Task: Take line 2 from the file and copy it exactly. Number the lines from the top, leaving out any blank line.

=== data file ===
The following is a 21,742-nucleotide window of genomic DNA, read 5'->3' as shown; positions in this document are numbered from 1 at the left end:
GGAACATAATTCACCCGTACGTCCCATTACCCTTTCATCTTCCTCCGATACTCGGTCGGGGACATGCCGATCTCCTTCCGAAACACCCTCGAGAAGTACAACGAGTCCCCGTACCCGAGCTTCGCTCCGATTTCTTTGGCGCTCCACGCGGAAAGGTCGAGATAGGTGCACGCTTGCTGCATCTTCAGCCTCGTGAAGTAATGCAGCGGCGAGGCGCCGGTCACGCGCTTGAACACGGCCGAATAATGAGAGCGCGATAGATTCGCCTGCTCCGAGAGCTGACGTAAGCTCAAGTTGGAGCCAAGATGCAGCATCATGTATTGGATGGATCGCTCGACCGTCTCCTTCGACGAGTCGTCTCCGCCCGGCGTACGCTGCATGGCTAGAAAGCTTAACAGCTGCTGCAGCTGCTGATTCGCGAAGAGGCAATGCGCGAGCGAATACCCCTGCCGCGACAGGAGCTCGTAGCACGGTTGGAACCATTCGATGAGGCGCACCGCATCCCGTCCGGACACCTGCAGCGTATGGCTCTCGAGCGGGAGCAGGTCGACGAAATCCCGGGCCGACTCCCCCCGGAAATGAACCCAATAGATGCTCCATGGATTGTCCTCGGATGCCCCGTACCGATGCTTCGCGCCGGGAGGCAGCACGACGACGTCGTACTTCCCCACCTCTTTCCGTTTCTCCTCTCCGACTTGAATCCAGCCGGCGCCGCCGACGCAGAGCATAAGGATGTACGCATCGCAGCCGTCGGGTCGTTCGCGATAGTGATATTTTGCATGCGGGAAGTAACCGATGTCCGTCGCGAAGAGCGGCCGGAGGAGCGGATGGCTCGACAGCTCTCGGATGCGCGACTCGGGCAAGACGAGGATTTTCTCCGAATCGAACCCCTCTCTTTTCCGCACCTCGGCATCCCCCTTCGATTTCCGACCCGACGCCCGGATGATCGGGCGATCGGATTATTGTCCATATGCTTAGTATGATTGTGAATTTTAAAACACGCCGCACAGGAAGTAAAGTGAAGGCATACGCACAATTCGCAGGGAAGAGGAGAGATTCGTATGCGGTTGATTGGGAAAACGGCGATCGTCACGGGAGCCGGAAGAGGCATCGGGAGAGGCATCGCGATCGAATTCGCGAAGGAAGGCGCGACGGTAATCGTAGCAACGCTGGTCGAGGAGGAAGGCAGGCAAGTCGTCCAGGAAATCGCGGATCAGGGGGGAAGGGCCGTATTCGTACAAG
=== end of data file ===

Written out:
GGAACATAATTCACCCGTACGTCCCATTACCCTTTCATCTTCCTCCGATACTCGGTCGGGGACATGCCGATCTCCTTCCGAAACACCCTCGAGAAGTACAACGAGTCCCCGTACCCGAGCTTCGCTCCGATTTCTTTGGCGCTCCACGCGGAAAGGTCGAGATAGGTGCACGCTTGCTGCATCTTCAGCCTCGTGAAGTAATGCAGCGGCGAGGCGCCGGTCACGCGCTTGAACACGGCCGAATAATGAGAGCGCGATAGATTCGCCTGCTCCGAGAGCTGACGTAAGCTCAAGTTGGAGCCAAGATGCAGCATCATGTATTGGATGGATCGCTCGACCGTCTCCTTCGACGAGTCGTCTCCGCCCGGCGTACGCTGCATGGCTAGAAAGCTTAACAGCTGCTGCAGCTGCTGATTCGCGAAGAGGCAATGCGCGAGCGAATACCCCTGCCGCGACAGGAGCTCGTAGCACGGTTGGAACCATTCGATGAGGCGCACCGCATCCCGTCCGGACACCTGCAGCGTATGGCTCTCGAGCGGGAGCAGGTCGACGAAATCCCGGGCCGACTCCCCCCGGAAATGAACCCAATAGATGCTCCATGGATTGTCCTCGGATGCCCCGTACCGATGCTTCGCGCCGGGAGGCAGCACGACGACGTCGTACTTCCCCACCTCTTTCCGTTTCTCCTCTCCGACTTGAATCCAGCCGGCGCCGCCGACGCAGAGCATAAGGATGTACGCATCGCAGCCGTCGGGTCGTTCGCGATAGTGATATTTTGCATGCGGGAAGTAACCGATGTCCGTCGCGAAGAGCGGCCGGAGGAGCGGATGGCTCGACAGCTCTCGGATGCGCGACTCGGGCAAGACGAGGATTTTCTCCGAATCGAACCCCTCTCTTTTCCGCACCTCGGCATCCCCCTTCGATTTCCGACCCGACGCCCGGATGATCGGGCGATCGGATTATTGTCCATATGCTTAGTATGATTGTGAATTTTAAAACACGCCGCACAGGAAGTAAAGTGAAGGCATACGCACAATTCGCAGGGAAGAGGAGAGATTCGTATGCGGTTGATTGGGAAAACGGCGATCGTCACGGGAGCCGGAAGAGGCATCGGGAGAGGCATCGCGATCGAATTCGCGAAGGAAGGCGCGACGGTAATCGTAGCAACGCTGGTCGAGGAGGAAGGCAGGCAAGTCGTCCAGGAAATCGCGGATCAGGGGGGAAGGGCCGTATTCGTACAAG